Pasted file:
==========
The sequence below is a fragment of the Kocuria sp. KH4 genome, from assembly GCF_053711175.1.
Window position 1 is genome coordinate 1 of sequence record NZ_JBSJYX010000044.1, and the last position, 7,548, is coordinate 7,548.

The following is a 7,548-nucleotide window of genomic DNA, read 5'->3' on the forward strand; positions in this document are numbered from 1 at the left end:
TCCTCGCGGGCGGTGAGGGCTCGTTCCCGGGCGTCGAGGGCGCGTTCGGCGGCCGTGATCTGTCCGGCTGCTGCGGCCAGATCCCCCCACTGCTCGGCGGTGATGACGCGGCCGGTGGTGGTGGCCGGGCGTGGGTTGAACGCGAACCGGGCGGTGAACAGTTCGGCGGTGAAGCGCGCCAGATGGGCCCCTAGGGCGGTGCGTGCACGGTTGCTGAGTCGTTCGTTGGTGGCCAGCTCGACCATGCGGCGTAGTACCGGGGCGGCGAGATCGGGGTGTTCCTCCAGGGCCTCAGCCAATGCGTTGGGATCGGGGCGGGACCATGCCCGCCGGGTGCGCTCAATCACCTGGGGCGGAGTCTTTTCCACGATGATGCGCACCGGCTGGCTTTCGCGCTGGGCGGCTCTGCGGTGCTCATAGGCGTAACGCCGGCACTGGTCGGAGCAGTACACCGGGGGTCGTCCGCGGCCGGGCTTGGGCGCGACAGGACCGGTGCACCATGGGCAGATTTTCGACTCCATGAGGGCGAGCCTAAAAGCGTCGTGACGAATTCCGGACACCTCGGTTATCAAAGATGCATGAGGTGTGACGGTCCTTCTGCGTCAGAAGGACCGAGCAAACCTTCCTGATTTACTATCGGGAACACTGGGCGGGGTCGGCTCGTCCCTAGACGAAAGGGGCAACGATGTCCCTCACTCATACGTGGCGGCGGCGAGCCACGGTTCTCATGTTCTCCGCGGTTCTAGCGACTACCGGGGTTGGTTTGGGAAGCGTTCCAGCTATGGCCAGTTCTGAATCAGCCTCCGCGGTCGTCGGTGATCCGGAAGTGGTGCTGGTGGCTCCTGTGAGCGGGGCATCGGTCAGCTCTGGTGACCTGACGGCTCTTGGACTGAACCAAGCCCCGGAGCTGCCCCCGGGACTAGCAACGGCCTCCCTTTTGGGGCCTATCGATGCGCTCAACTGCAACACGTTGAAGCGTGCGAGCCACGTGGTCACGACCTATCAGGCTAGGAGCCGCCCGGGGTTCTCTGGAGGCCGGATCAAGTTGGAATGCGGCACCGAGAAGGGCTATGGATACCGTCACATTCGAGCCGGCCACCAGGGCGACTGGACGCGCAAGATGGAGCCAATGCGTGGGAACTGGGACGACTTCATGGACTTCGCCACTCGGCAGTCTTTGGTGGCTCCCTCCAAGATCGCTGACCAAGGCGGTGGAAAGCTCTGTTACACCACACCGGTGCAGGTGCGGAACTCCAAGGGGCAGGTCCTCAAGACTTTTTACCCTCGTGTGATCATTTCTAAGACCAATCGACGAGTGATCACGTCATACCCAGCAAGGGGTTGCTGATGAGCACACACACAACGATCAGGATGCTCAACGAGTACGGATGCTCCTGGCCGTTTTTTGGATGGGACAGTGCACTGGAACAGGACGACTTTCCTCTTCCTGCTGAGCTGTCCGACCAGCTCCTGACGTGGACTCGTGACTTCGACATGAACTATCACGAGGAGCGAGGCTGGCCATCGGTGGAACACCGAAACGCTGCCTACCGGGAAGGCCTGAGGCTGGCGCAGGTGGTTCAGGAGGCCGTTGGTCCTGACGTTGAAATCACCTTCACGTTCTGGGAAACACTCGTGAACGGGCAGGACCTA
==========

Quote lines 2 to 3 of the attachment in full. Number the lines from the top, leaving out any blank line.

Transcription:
Window position 1 is genome coordinate 1 of sequence record NZ_JBSJYX010000044.1, and the last position, 7,548, is coordinate 7,548.

The following is a 7,548-nucleotide window of genomic DNA, read 5'->3' on the forward strand; positions in this document are numbered from 1 at the left end: